November 11, 2019
CampWell Program Facilitator

The Consortium to Lower Obesity in Chicago Children ( CLOCC), in partnership with the Chicago Park District, is excited to announce the availability of a new CampWell Program Facilitator position within the Park District's Wellness Unit. This position will assist with the creation, delivery, and evaluation of the CampWell program, an initiative of Chicago Activating Neighborhood Environments for Health and Wellness (Chicago ANEHW), funded by Kohl's Cares ®

Chicago ANEHW focuses on engaging youth, families and communities in physical activity, nutrition, and overall healthy lifestyle education and promotion.  This is a citywide position, focusing on three Chicago neighborhoods.

The application process is open through November 20th. Click the link below for more information. 

5-4-3-2-1 Go! Resources
fiveSMART Resources
New Report From CSPI: Changing the Channels
How Big Media Helps Big Food Target Kids 

Food and beverage companies spend nearly $2 billion a year marketing to children. Previous studies have found that the majority of foods and beverages advertised during children's television programming are of poor nutritional quality-i.e., high in calories, saturated fat, sodium, or added sugars or low in fruits, vegetables, and whole grains.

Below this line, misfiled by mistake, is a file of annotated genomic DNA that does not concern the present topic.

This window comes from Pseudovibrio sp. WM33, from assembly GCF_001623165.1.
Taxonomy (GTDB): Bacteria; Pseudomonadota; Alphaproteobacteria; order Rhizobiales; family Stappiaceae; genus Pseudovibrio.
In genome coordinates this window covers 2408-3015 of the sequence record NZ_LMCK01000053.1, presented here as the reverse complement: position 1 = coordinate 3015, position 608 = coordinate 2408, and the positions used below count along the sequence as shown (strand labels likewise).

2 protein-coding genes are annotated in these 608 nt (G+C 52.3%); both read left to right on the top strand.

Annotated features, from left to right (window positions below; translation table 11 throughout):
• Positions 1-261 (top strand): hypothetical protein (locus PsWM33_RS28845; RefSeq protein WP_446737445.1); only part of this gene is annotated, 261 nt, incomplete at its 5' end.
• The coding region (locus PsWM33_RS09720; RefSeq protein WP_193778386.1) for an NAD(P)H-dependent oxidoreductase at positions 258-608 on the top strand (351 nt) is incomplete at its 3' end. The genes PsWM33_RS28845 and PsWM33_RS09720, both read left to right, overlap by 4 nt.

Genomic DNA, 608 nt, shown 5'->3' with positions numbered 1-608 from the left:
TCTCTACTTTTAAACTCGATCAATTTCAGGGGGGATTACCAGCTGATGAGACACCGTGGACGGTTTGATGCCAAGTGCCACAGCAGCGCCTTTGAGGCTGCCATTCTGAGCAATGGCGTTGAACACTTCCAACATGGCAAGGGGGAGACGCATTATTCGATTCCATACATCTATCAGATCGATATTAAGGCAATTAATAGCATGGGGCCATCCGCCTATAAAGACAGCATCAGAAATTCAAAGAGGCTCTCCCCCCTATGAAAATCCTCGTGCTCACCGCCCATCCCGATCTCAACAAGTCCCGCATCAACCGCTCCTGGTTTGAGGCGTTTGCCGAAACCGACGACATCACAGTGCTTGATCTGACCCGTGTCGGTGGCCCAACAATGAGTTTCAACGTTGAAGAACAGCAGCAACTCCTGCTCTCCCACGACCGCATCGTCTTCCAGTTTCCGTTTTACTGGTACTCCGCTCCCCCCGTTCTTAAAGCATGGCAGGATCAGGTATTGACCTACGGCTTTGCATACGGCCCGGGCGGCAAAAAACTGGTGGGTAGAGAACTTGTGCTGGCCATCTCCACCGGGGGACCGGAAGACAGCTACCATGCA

Changing the Channels, a new report published by the Center for Science in the Public Interest (CSPI) assesses the nutritional quality of food and beverage advertisements during children's television and whether they have improved since the Children's Food and Beverage Advertising Initiative (CFBAI) implemented its 2013 Uniform Nutrition Criteria.

Opportunity to Comment on SNAP Restrictions Open Through December 2nd

The Trump administration continues to pursue restrictive changes to the Supplemental Nutrition Assistance Program (SNAP) that, if  enacted, will negatively impact the health and wellness of hundreds of thousands of food-insecure children in the United States.    

SNAP is a hunger and nutrition safety net for 42 million Americans, including 13 million children, living in food-insecure households. The program ensures children have access to basic nutrition, such as fruits, vegetables and low-fat dairy, and an opportunity to lead a healthy life.

A proposed  rule change affecting SNAP, the third of 2019, was announced on Thursday, October 9th. The SNAP Standardization of State Heating and Cooling Allowances  would change the way recipients' income, as well as housing and utility expenses, are used to calculate benefits. As a result, nearly $4.5B would be removed from SNAP funding, 8,000 households would lose SNAP benefits entirely, and 19 percent of recipients would see a decrease in monthly benefits. "This move exacerbate the struggles many low-income people have paying for costs of both food and utilities, and have harmful impacts on health and well-being as well as on the economy," stated the Food Research & Action Center (FRAC). The comment period for the rule change will be open through December 2nd. 

Healthy Schools Campaign Seeks Testimonials

Today, one in four children have health issues that affect their ability to succeed in the classroom - double the number just 30 years ago. This has implications not only for children's long-term health, but also for their opportunities to learn and succeed at school.

The Healthy Schools Campaign is seeking those who advocate for expanded school health services and ensure all students have access to quality physical, behavioral and mental health services each day in school, allowing them to be present, focused and ready to learn.